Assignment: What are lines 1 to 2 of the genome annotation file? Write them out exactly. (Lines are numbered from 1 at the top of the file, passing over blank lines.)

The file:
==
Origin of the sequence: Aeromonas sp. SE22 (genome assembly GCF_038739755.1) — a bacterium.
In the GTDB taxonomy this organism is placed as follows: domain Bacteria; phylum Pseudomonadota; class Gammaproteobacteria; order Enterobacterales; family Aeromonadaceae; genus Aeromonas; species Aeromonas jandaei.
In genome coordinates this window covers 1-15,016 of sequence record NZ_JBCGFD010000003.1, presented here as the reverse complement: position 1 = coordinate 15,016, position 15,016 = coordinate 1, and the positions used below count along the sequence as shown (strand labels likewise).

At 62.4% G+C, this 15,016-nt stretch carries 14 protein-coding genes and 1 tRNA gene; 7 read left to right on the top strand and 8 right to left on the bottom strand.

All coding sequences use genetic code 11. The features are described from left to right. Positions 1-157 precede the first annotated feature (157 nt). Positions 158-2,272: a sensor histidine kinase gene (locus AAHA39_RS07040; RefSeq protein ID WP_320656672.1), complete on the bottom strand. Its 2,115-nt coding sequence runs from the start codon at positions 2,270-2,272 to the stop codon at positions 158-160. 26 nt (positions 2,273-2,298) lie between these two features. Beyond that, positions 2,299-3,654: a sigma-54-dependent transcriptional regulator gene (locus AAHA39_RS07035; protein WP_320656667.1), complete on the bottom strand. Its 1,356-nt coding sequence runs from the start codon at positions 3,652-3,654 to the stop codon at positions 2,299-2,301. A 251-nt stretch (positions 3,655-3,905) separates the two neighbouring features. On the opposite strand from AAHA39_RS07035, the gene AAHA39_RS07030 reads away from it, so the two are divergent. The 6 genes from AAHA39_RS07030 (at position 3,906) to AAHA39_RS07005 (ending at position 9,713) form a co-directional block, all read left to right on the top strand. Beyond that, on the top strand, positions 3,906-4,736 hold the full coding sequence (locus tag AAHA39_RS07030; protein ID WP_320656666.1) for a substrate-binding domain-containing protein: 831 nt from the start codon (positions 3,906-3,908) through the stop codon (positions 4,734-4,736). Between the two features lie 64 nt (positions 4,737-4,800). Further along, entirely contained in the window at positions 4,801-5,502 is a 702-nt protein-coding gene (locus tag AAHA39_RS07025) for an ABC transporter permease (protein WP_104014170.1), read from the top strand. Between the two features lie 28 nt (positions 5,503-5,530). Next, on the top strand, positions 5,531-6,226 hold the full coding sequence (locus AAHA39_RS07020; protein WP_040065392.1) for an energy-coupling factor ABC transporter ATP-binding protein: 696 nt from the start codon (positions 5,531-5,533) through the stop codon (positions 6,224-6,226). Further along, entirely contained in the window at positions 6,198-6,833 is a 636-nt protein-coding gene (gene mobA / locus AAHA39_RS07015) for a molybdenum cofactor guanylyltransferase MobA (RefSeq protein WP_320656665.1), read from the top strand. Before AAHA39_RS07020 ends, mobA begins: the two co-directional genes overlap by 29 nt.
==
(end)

Origin of the sequence: Aeromonas sp. SE22 (genome assembly GCF_038739755.1) — a bacterium.
In the GTDB taxonomy this organism is placed as follows: domain Bacteria; phylum Pseudomonadota; class Gammaproteobacteria; order Enterobacterales; family Aeromonadaceae; genus Aeromonas; species Aeromonas jandaei.